I should have just done this from the start, honestly. Left "Mister A" out of it. Because I'm the one having the issue, not him. I'm a big girl. I can speak for myself (and this is apparently how we do things).
Look, I'm still new at this whole thing. When I started D&D, it was out of curiosity. I wanted to see if this was something I enjoyed doing. I also wanted to know what the fuss was about. So far, I have enjoyed myself. I love character creation. I love coming up with backstories for these characters and seeing how they work within the bigger world the group is creating. In fact, if I felt inclined to do so and made the time for it, I could probably come up with short stories for all my characters. I love the lore. The system is beautiful in its complex simplicity. I don't fully understand it all, but I feel like I'm getting there. Enough that I felt okay with volunteering to DM the library group when over twenty people started coming.
It's something new and exciting for me to learn. That's what I love the most.
Last week, you and I conversed via text message over several things we were doing in our Tuesday D&D group. You encouraged me to speak up more - that you thought I had good ideas that simply weren't being heard for one reason or another. I admit - I have a hard time speaking up in the group when I don't feel like I have enough information. But I decided to buck up and give it a try. Be more than just the utility healer player that mops everybody up after an encounter. Try to lead. Try to be a stronger presence in the group. Have a say in what's going on.
Last night, I followed your advice. I tried to get more in with the group and participate and be more of a leader. Maybe you didn't notice, but my voice was drowned out by EVERYBODY - not just our so-called "leader" of the group. I tried to move the story forward - get to our ultimate goal. All everyone else wanted was to send a glorified care package to a PC who'd been cursed before being captured and was slowly going nuts.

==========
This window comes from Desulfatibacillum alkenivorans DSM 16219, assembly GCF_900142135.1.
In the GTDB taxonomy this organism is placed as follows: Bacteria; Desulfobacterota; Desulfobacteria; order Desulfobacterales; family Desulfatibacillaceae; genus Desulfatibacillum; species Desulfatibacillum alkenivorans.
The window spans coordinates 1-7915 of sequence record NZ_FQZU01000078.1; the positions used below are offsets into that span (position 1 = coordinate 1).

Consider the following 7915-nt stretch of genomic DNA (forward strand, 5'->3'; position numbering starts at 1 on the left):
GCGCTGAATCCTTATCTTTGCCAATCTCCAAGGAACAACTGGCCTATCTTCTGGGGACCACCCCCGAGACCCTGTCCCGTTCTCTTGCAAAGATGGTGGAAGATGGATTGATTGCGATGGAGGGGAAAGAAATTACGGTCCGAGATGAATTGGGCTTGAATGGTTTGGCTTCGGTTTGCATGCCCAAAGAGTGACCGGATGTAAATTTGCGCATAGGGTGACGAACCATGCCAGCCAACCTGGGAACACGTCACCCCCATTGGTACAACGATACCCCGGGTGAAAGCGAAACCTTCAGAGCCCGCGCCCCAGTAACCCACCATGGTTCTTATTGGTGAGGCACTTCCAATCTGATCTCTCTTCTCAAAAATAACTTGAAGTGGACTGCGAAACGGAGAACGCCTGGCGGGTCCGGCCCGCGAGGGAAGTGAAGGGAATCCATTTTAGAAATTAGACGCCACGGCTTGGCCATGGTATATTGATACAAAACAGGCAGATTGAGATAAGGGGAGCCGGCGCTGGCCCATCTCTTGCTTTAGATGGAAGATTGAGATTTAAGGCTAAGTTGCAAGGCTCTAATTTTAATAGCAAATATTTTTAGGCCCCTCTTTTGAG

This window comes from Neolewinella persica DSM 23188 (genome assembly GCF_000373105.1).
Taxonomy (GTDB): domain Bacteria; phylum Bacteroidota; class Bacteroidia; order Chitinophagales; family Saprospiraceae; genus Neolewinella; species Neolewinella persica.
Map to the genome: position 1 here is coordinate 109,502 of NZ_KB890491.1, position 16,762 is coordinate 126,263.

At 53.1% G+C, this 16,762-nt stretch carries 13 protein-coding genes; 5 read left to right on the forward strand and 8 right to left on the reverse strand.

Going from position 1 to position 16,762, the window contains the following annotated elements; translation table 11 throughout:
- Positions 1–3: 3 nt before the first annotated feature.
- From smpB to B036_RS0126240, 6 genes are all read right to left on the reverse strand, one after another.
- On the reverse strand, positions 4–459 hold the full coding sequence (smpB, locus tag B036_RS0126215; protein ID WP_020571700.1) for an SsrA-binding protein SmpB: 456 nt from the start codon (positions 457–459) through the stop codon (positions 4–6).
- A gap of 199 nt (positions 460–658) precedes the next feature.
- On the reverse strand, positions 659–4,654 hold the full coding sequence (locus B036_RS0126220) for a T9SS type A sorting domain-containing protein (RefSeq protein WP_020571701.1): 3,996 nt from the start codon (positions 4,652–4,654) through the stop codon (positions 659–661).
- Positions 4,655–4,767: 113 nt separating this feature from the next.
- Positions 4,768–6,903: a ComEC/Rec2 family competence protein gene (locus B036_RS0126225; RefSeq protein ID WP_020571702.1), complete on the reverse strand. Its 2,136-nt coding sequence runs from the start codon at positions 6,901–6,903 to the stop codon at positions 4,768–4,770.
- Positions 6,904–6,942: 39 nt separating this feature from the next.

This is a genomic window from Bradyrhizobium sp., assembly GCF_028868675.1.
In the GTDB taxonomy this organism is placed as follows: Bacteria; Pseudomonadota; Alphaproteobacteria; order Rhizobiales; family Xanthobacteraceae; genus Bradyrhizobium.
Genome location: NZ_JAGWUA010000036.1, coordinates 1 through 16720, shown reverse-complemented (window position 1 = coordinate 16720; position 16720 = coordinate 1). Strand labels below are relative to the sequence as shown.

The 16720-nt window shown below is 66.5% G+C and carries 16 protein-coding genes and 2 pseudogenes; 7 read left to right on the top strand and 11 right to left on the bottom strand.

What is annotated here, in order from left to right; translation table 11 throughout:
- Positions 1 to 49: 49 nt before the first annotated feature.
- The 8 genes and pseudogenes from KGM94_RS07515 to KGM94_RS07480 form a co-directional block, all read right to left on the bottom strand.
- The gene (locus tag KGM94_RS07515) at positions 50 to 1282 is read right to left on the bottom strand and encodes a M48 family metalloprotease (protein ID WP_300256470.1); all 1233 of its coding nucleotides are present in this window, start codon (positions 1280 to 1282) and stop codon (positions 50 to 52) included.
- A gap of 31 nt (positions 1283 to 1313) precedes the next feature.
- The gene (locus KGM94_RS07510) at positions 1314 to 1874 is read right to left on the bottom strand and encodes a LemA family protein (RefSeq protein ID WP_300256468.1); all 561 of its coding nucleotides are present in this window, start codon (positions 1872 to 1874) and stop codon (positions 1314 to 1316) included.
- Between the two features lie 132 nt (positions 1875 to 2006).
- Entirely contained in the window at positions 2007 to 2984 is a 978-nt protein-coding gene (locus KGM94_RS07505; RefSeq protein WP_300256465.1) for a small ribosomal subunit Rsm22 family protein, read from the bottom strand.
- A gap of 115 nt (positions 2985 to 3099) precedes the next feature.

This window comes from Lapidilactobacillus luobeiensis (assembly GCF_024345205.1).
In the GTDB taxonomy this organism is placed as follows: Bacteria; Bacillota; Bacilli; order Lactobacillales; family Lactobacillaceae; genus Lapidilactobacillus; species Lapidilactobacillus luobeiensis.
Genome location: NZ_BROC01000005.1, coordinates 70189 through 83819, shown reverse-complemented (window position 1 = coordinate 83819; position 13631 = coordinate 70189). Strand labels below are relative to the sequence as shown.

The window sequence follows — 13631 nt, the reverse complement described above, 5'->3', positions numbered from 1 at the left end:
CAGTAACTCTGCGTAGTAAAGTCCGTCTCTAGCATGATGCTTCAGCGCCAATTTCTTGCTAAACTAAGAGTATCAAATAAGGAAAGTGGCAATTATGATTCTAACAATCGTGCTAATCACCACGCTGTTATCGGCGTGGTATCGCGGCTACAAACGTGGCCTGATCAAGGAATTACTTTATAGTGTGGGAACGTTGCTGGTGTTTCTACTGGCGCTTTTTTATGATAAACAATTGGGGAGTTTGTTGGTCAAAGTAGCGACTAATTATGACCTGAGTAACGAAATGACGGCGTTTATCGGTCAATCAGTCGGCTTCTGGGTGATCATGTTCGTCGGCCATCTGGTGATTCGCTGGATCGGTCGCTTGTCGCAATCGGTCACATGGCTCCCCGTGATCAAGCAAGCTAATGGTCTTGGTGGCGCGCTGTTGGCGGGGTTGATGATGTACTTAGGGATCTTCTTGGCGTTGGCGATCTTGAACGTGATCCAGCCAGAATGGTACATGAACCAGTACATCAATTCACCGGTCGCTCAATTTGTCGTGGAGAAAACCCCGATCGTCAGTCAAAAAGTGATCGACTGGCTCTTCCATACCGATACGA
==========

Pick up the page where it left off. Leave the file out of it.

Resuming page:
"Fine," I said as my Cleric. "Let me go in and heal the guy. He can stay a prisoner if our enemies won't let him go, but let me go remove his curse so he isn't trying to harm himself in his cell. Isn't there some kind of Geneva Convention in this place?"
I should have known better. Our enemies aren't that benevolent. Even if there were such a thing, they wouldn't follow it.
Why am I even here, again?
And then there's that idiotic map. After being berated for putting "North" where I did, then I find out that the dungeon's been transformed into an MC Escher painting. Meaning, the rooms and corridors I drew out before are not where they were anymore and there are new ones where they shouldn't be and I don't know my head from my backside anymore.
I may as well use the map for toilet paper for all the good it's doing us. So, thanks for that.
Months ago - MONTHS - my Cleric was given a laundry list of ginormous, world-changing tasks to complete and very little detail of how to go about completing them. So, yes, please forgive me for looking to other, more experienced players on how to do this. Players who also don't seem to have any more of a clue than I do. And no substantial clues or directions seem to be forthcoming. Only half-hints and Sendings that create more questions than they do answers.
At some point, the questions become too much. We have nothing of value to go on. No clue or indication of what comes next. Am I supposed to divine the solution out of thin air? Mind-read the DM? Magically know what's going on in that D&D mega-expert head of yours? Because that's not happening anytime soon. At this point, it might be better to let the vampires and liches and snake people take over the world. Everybody dies. You lose, but thanks for playing. Have a consolation toaster.
Spinning wheels, grinding gears, sitting around picking our noses - choose your favorite metaphor. That's what we've been doing. The story has gone precisely NOWHERE. Don't know about you, but when I'm reading a book where the plot goes nowhere for pages and chapters and whole installments of a series, I stop reading and find something else to do.
There are two reasons to quit playing a game, in my mind -
- One is when you have completed every main quest, side quest, mini game, bonus level, and random errand from NPCs and there's nothing left for you to do.
- Two is when the game is so frustratingly hard and impossible to finish that you just give up (with or without flipping the table on your way out - I felt like it would be bad form if I did that as I left. I worked too hard on that Sorceress mini to risk her getting lost or broken).
Guess which one I'm feeling right now.
I don't want to leave. I don't want to quit. I've made valued friends (including you) and I look forward to our sessions each week. But as wise Doctor Who companion once said -
"If you stop enjoying it, give it up... It's stopped being fun, Doctor!"
I haven't gotten to the point where Tegan was when she left the TARDIS. But I'm getting pretty damn close.